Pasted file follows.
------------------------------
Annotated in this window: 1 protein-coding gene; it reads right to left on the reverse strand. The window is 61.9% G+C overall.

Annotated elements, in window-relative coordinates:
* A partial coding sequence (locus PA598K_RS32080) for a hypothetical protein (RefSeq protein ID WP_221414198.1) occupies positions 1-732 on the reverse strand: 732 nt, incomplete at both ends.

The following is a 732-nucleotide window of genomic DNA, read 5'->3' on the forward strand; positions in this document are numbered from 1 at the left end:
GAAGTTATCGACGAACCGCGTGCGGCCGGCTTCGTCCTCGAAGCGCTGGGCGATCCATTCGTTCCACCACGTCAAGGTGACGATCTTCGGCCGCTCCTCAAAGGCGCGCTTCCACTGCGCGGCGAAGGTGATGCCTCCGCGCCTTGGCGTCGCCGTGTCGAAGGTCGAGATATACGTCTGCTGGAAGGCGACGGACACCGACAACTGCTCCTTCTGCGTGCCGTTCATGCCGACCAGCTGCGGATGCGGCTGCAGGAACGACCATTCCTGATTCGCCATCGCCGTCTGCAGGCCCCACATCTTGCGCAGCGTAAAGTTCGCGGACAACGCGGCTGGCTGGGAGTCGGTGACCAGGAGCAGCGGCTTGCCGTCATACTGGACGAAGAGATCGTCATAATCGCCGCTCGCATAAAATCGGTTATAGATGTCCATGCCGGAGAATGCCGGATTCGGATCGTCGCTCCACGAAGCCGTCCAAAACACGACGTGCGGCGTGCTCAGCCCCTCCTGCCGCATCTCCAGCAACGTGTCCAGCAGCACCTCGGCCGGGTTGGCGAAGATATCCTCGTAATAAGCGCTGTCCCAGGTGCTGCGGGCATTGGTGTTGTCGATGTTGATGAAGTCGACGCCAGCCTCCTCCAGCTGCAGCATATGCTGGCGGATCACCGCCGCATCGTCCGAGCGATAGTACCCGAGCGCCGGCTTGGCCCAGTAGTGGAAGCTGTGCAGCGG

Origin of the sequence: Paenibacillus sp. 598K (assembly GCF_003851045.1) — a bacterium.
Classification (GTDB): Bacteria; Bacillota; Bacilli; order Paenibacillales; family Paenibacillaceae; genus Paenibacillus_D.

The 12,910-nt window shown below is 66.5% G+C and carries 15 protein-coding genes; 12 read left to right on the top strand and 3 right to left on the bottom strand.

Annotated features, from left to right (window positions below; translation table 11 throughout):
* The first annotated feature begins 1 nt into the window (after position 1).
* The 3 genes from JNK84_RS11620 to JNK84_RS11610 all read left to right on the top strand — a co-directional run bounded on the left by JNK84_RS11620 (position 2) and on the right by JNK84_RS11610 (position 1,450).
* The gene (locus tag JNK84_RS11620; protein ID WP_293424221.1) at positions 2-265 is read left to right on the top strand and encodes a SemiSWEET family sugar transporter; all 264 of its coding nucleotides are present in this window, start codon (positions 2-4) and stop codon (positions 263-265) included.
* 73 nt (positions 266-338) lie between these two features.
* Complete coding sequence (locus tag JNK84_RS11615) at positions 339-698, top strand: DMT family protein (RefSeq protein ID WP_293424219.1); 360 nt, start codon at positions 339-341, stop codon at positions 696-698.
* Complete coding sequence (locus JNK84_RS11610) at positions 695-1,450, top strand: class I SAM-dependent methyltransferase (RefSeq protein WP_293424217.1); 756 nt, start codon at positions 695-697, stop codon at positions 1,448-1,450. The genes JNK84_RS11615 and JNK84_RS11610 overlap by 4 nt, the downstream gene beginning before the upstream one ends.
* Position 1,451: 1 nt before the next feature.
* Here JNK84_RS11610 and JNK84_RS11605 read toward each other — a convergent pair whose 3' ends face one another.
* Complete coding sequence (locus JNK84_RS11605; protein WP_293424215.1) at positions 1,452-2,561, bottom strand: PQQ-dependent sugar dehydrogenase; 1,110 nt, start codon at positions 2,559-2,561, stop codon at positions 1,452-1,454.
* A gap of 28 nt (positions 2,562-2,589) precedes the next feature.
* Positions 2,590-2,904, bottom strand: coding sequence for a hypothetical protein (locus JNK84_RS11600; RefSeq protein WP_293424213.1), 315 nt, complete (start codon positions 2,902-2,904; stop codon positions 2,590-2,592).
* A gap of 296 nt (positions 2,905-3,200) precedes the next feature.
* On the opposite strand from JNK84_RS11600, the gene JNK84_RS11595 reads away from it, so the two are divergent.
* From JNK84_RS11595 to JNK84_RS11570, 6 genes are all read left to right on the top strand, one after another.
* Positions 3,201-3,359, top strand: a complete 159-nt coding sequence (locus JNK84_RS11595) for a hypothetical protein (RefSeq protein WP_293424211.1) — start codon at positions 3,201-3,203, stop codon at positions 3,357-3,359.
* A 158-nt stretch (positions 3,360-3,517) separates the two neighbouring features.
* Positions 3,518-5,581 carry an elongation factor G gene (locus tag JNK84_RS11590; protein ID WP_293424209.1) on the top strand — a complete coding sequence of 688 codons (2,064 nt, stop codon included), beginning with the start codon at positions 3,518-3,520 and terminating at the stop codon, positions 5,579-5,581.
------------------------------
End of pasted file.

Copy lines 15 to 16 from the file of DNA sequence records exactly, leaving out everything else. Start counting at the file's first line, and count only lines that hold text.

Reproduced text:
* Complete coding sequence (locus JNK84_RS11610) at positions 695-1,450, top strand: class I SAM-dependent methyltransferase (RefSeq protein WP_293424217.1); 756 nt, start codon at positions 695-697, stop codon at positions 1,448-1,450. The genes JNK84_RS11615 and JNK84_RS11610 overlap by 4 nt, the downstream gene beginning before the upstream one ends.
* Position 1,451: 1 nt before the next feature.